And Natives do have a lot to be proud of when it comes to their heritage. As I said before, it's a shame and a tragedy that there are those who feel they should be ashamed of it.

sv
 Raveninns
Joined: 7/19/2005
Msg: 28
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aboriginal racism....still happening today?
Posted: 2/27/2007 8:21:44 AM
^^^^^Thank you for that. It is most appreciated.

I've thought about this thread for a couple of days, and like Rae Rae, just decided to let it go, no-one wants to understand. No sense wasting keystrokes and portraying myself as an angry and fanatical Indian, like we all are (LOL LOL, that was a joke!!!....)

And then I read that ^^^. Gives me hope that there are some who do understand.

For me, what was bothersome, was that I would read comments such as Natives are trying, blah blah, BUT....

And for the most part, there is always a "BUT". Isn't there?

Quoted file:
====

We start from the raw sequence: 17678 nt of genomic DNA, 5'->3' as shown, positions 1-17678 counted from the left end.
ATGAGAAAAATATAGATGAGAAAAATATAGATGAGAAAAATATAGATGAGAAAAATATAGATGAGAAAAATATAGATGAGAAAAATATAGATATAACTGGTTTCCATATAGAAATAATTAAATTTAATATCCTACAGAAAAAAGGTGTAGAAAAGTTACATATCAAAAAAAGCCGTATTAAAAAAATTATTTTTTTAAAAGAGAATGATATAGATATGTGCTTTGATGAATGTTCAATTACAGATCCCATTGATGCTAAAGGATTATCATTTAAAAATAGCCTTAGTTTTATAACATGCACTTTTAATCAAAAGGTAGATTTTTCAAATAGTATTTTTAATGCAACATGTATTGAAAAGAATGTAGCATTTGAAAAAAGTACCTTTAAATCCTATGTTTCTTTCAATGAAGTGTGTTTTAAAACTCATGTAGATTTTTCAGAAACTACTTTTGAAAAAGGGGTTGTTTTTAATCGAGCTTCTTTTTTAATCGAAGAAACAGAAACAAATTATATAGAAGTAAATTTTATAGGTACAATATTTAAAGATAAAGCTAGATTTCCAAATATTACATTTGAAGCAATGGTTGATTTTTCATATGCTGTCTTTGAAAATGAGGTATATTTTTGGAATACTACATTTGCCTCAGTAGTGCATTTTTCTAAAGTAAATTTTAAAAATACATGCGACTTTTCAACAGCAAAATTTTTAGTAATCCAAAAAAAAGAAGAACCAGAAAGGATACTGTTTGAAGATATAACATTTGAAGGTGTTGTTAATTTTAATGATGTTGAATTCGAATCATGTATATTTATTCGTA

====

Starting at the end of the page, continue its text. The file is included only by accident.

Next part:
If one truly tries to understand WHY, WHY is this particular group in trouble, and take the time to find out why, racism would practically disappear overnight. And instead of focussing on all the negatives, and there are many, (but again, keeping in the question of WHY, Answer: they had the best teachers), try to let your focus aim on the positive! There are many who have dedicated their lives to making their people more healthy. There are many who have dedicated their lives to making their Band more self sustaining and financially healthy.

We have a long way to go, I agree. My point has always been that it will take time. One does not erase three hundred years of systemic abuse in a couple of generations.